At first the Channel thrilled us with the shock of the new, but now that we - and, more importantly, the flora and fauna of the Savute, have begun to adjust to its presence - we can take stock of events at a more measured pace, and marvel at our leisure at the geological and hydrological history being written just below us.
We are drawing to the end of our summer rainy season now, and once the downpours abate, we will face perhaps six months without precipitation. Inevitably evapo-transpiration will take its toll on water levels but with a depth of 80cm (almost three feet) of water immediately below our star deck, and at least double this in the middle of the Channel, there should still be plenty of water here in June and July when our annual flood surge sweeps in (a surge made up primarily of rain that fell over Angola's highlands during this past summer).
The rate at which water in the Kwando River is currently entering Botswana is around 30 percent greater than in an average year, although it is slightly less than the figure for the same time last year. It must be remembered however that whereas last year the water was flowing into an dry and dusty, empty riverbed, this year it will be coming in on top of the existing Channel - a scenario that has not taken place since the early 1980s - and suddenly we could be looking at a flood and a forward push that will carry the Channel beyond the cutline and ultimately into the Savute Marsh once more.
During its most recent incarnation as a ribbon of savannah grassland, the Savute Channel was an unusually rich wildlife area, providing a sanctuary for plains game in a region otherwise dominated by mopane woodland. It provided a route for migrating zebra as they moved between the Savute Marsh (dry, but revitalised each year by summer rains) and the Linyanti Swamps on the Namibian border.
The richness of this temporary habitat was due to the sediments that were deposited when the Channel flowed. Now, with the waters here again, what was a fantastic "dry" wildlife area, has become an even more fantastic, still more beautiful "wet" wildlife area. The landscape has absorbed the fact of the water's return, and the water itself, and with the transformation of the Savute still a work-in-progress, each day sees new adaptations by the wildlife of the Linyanti region to the presence of the Channel.
These adaptations resulted in more fantastic wildlife viewing opportunities during February. As the water lays claim to being a resident of the Linyanti rather than just a summer visitor, we are starting to see signs of permanence. The white flowers of the water lilies are a welcome addition, and in amongst them, African Pygmy-geese sail around in pairs - yet another bird species which was previously only rarely, if ever, seen in the Savute Channel. The skeletal leadwoods, drowned by the ancestors of the current channel, provide watchtowers for African Fish-eagles by day, and roosting places for Little Egrets by night.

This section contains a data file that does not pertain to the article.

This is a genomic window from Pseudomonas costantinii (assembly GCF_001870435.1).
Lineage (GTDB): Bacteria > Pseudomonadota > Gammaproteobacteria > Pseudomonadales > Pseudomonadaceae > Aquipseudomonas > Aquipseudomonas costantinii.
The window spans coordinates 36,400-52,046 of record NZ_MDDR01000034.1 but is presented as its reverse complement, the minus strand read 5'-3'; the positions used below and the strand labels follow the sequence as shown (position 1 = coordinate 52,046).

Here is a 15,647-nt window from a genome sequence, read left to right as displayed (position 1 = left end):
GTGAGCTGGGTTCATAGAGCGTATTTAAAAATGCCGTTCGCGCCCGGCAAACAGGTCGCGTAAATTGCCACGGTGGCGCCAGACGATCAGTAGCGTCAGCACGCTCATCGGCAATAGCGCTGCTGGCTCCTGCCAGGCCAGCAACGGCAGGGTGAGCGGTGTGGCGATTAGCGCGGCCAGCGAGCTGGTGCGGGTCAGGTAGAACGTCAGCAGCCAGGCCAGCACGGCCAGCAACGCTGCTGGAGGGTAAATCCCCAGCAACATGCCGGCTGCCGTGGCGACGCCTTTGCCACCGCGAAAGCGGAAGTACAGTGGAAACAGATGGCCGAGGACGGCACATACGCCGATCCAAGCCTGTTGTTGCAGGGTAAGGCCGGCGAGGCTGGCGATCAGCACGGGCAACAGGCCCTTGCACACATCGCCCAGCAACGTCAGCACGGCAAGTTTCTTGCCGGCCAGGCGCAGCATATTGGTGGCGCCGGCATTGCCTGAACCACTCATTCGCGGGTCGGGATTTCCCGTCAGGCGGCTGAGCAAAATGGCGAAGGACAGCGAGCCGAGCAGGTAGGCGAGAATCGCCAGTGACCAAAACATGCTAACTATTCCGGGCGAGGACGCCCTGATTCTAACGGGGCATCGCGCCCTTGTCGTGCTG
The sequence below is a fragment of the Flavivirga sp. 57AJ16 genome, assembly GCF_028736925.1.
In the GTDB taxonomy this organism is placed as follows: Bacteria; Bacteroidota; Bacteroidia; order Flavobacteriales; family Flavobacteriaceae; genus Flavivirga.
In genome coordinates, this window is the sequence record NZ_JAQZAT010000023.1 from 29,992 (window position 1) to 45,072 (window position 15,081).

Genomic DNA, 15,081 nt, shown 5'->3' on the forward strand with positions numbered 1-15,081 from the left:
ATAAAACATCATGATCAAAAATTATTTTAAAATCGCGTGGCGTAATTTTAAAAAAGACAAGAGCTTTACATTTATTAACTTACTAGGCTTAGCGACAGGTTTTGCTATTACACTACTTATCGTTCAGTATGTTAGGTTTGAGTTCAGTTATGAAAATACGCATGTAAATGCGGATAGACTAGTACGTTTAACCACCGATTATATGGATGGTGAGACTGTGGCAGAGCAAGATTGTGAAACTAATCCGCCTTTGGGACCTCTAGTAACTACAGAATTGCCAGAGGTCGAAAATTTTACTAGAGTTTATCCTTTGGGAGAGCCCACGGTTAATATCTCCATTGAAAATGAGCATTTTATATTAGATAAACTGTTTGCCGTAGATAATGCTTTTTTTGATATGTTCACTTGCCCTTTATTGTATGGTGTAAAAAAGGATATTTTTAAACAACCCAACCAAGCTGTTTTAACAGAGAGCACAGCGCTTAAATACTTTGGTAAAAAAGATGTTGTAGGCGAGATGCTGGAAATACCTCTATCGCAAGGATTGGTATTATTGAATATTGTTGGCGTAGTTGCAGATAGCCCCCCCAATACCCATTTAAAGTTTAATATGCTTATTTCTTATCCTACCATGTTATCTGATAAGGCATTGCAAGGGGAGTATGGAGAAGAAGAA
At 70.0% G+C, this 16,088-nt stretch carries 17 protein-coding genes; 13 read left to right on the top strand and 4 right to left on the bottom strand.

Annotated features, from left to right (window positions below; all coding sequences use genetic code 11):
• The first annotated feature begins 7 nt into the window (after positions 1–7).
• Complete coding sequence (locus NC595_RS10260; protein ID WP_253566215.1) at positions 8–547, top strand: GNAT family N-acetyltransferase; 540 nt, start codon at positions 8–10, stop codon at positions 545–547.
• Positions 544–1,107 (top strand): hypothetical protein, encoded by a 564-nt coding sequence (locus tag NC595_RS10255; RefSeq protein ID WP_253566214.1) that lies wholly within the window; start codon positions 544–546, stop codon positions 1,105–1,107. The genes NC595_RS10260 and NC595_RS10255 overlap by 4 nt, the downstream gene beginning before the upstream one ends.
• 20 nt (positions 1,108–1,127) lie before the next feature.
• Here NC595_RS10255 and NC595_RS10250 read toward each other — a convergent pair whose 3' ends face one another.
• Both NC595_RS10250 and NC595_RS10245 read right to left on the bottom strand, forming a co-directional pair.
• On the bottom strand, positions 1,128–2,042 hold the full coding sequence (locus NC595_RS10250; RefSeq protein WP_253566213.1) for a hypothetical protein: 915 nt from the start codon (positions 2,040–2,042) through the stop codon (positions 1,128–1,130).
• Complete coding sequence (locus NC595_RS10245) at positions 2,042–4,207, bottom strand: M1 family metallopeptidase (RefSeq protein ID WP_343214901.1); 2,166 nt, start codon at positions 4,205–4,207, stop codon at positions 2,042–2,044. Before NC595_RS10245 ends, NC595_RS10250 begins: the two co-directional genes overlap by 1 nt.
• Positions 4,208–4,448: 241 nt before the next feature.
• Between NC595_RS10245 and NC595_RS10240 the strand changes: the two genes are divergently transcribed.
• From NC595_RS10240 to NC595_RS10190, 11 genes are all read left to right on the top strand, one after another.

The Channel waters of course have turned everything we knew about this area on its head, including our understanding of northern Botswana's elephants. Summer is usually a relatively quiet time for elephant sightings but recently we have been enjoying some wonderful encounters with these magnificent creatures. This year they have been more relaxed than we remember from drier years, and with no water stress, that is not so surprising. The Channel is perhaps the biggest event in "Elephantville" in generations, and they are revelling in it. Whereas before we could watch in awe as drinking elephants towered over our vantage point in the logpile hide, now we can delight in watching them swim, roll around in the water, snorkel and take mud baths and showers. During the day, lone bulls often emerge from the abundant feverberry foliage and lumber deliberately down to the water, slowly slaking their thirst while they enjoy the warmth of the summer sun on their corrugated skin.
We also had a bull arrive who must not have been through this area for several months. After fording the Channel, he clambered up on the peninsula where the logpile hide is now stranded, wearing black stockings from his wade. He slowly moved to the depression where the waterhole had been, and snuffled wistfully at the ground, before eating some of the soil (perhaps for the salt and minerals). He really did seem to have lost an old friend, and to be quite sad about it rather than being excited about the flashy new kid on the block, the Channel.
A drive along the northern bank of the Channel on a summer evening can reward you with meetings with several different herds, the members of each one bunched together on the bank, until the matriarch takes the plunge, often pausing halfway across to take a drink, and then the rest of her extended family tumble down into the water and push bow waves ahead of themselves as they stride off into the setting sun.
With the game more dispersed, our resident predators often have to try a little harder. The annual glut of impala fawns is over now, the survivors now almost the size of the adults, and wary with it. So the lions in particular have to take greater risks, and try and tackle larger prey. On at least one occasion this month, they have brought down a big bull giraffe. This is a risky endeavour requiring strength, cunning, and teamwork.